December '12 Newsletter

Season's Greetings from the Mayor

Dianne and Roger Morrill

Dianne and I would like to extend the warmest of holiday greetings to everyone in our community. 

May this Christmas season inspire hope and fill all with joy and an overflowing spirit of gratitude.

Roger Morrill

Mayor, Town of Athabasca


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Rick Kolach, New Outside Services Superintendent

Long-time employee Rick Kolach recently assumed the role of Outside Services Superintendent
with the Town of Athabasca.  Rick brings years of experience and enthusiasm.

Rick Kolach is no stranger to the workings of the Town and the responsibilities of his recently assumed position of Outside Services Superintendent (OSS). The dedicated OS team leader has been with the Town of Athabasca since 1984 and in that time, has gained a lot of valuable experience.

“I think I’ve done everything there is to do with Outside Services,” says Rick. “I started as a garbage helper and then I went full time as an equipment operator. I’ve run all of the Town’s equipment and I’ve even worked with utilities, digging roots out of sewers and working on water breaks, for example.”

Transitioning to the superintendent role was easy, as he had already been overseeing the duties unofficially since the previous OSS, Dave McPhee, resigned from the position a few months ago. Rick’s responsibilities include budgeting, purchasing, project planning and scheduling, staff hiring, scheduling and supervision, and more.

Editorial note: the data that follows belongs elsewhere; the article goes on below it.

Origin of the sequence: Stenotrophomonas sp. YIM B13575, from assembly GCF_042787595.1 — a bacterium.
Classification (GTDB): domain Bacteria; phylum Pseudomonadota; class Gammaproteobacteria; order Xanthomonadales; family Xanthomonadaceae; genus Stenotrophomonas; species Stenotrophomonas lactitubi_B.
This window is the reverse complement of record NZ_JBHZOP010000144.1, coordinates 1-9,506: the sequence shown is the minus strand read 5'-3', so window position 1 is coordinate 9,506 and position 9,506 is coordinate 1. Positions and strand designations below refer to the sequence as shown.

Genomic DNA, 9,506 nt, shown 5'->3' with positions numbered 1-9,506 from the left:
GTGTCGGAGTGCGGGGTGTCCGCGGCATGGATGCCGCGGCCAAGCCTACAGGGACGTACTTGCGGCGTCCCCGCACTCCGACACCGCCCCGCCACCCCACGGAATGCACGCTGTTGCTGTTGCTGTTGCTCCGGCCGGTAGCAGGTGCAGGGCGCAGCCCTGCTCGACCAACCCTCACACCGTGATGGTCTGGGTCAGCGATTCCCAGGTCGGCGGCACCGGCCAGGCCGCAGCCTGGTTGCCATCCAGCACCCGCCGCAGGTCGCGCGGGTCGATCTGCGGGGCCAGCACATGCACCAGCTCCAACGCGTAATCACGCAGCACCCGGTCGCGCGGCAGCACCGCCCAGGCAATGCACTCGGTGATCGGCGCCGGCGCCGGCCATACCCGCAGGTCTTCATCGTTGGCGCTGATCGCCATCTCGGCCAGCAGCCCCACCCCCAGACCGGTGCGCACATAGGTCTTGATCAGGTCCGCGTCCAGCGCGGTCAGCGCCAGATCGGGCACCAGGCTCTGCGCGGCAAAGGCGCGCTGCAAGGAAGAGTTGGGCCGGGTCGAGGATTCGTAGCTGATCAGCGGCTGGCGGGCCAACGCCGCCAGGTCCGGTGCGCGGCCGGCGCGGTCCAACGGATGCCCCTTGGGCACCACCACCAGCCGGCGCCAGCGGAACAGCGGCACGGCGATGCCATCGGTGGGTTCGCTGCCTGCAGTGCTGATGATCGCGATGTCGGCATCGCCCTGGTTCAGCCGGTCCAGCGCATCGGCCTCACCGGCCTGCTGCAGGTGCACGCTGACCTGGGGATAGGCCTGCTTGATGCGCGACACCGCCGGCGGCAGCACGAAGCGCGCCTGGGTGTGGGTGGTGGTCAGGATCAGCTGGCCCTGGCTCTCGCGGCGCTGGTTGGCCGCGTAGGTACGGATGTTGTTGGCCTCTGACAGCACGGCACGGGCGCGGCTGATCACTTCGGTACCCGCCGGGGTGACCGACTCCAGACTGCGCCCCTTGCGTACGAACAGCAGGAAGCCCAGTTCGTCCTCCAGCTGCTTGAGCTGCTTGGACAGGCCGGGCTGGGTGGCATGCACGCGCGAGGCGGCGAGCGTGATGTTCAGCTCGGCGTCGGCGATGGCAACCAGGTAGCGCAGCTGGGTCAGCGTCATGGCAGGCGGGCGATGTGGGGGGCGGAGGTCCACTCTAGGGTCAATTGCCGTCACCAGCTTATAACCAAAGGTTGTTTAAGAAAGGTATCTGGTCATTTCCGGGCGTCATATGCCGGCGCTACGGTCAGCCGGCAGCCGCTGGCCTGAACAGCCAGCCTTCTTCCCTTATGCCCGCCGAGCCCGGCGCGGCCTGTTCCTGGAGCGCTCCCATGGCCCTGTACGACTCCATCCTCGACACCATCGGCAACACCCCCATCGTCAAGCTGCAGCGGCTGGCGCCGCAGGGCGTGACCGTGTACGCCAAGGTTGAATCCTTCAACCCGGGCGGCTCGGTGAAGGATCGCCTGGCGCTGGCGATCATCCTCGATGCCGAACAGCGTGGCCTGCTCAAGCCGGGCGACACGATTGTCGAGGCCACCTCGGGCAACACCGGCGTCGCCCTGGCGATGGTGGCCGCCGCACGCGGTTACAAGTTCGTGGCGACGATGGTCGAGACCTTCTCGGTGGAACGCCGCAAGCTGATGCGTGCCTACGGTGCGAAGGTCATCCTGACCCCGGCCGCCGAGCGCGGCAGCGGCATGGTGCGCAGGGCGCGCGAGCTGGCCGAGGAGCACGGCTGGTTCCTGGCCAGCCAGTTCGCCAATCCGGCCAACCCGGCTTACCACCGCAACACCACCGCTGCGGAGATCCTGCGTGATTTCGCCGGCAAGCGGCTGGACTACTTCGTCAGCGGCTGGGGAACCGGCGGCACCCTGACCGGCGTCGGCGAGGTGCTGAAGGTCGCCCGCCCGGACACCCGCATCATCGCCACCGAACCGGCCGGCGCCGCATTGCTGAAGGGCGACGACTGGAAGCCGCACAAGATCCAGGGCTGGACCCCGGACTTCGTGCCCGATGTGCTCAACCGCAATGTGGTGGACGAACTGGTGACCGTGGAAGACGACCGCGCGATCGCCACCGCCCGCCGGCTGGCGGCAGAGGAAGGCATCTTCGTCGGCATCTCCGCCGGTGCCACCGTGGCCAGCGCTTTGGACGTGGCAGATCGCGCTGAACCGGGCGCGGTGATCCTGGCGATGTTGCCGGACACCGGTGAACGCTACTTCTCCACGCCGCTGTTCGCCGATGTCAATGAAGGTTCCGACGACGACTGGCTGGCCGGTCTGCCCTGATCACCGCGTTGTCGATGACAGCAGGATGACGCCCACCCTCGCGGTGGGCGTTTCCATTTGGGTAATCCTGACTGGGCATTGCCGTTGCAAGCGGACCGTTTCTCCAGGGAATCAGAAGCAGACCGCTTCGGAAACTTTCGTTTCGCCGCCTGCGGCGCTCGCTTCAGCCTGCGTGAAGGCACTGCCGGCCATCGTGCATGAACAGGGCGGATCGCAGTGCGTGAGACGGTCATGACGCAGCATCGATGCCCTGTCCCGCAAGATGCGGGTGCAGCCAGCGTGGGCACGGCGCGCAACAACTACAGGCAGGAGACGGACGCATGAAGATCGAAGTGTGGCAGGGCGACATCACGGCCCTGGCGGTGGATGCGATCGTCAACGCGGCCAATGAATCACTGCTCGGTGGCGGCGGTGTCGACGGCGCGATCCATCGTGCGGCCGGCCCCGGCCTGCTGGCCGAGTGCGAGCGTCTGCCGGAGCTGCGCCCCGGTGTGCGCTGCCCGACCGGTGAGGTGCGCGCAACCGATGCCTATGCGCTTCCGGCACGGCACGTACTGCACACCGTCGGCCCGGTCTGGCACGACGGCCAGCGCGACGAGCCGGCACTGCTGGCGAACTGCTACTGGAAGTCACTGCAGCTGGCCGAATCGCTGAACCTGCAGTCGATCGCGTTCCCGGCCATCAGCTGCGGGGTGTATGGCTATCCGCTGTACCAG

Overall, he says, it has been a very positive experience. He enjoys working with Ryan Maier, Chief Administrative Officer for the Town, and with the outside services team.

“We’ve got the best crew you could dream up. Everybody here is irreplaceable as far as I’m concerned,” says Rick. “They all like working for the Town, they take pride in their work and they go above and beyond.”

More than simply tending to the physical aspects of outside services, Rick acknowledges that a big part of the job is being attentive to the interests and concerns of the public and taking care of things in a way that pleases them and meets their expectations.

“We do our best to serve the community and make everybody happy,” he explains. “We take everybody’s concerns seriously and try to deal with each one. Sometimes it takes longer than they would like, but most people are good about it. They’re understanding and patient and that makes my job easier.”

Rick has seen a lot of changes in the 28 years he has been with the Town and one thing is certain: there’s never a dull moment for the outside services department.

“There’s always something different from day to day,” he says. “It keeps a guy busy.”


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Athabasca Continues as a 5-Blooms Community

Athabasca resident Mary Gislason (right) with Communities in Bloom judges, Hugh Skinner
and Diane Clasen, during their visit to Athabasca in July.  Mary is showing various items of
the archives of All Saints Anglican Church that she has collected over the years.


The results are in and the news is great! Athabasca has succeeded in maintaining its 5 Blooms status in the prestigious Communities in Bloom (CiB) program. Credit goes to excellent community involvement across all sectors of the evaluation criteria.

“We rated very high in community involvement and voluntary participation right across the board,” says Ida Edwards, chair of the Athabasca Communities in Bloom committee. “We are very fortunate to have people in the community who care about the community and take care of it.”

Judges representing the CiB organization, Diane Clasen and Hugh Skinner, visited Athabasca in July to conduct the official evaluation process. The evaluation is based on eight criteria divided into six sections, each assessing four sectors of the community, including Municipal, Business and Institutions, Residential, and Community Involvement. The results of the evaluation are compiled and presented in a thoroughly detailed 16-page report.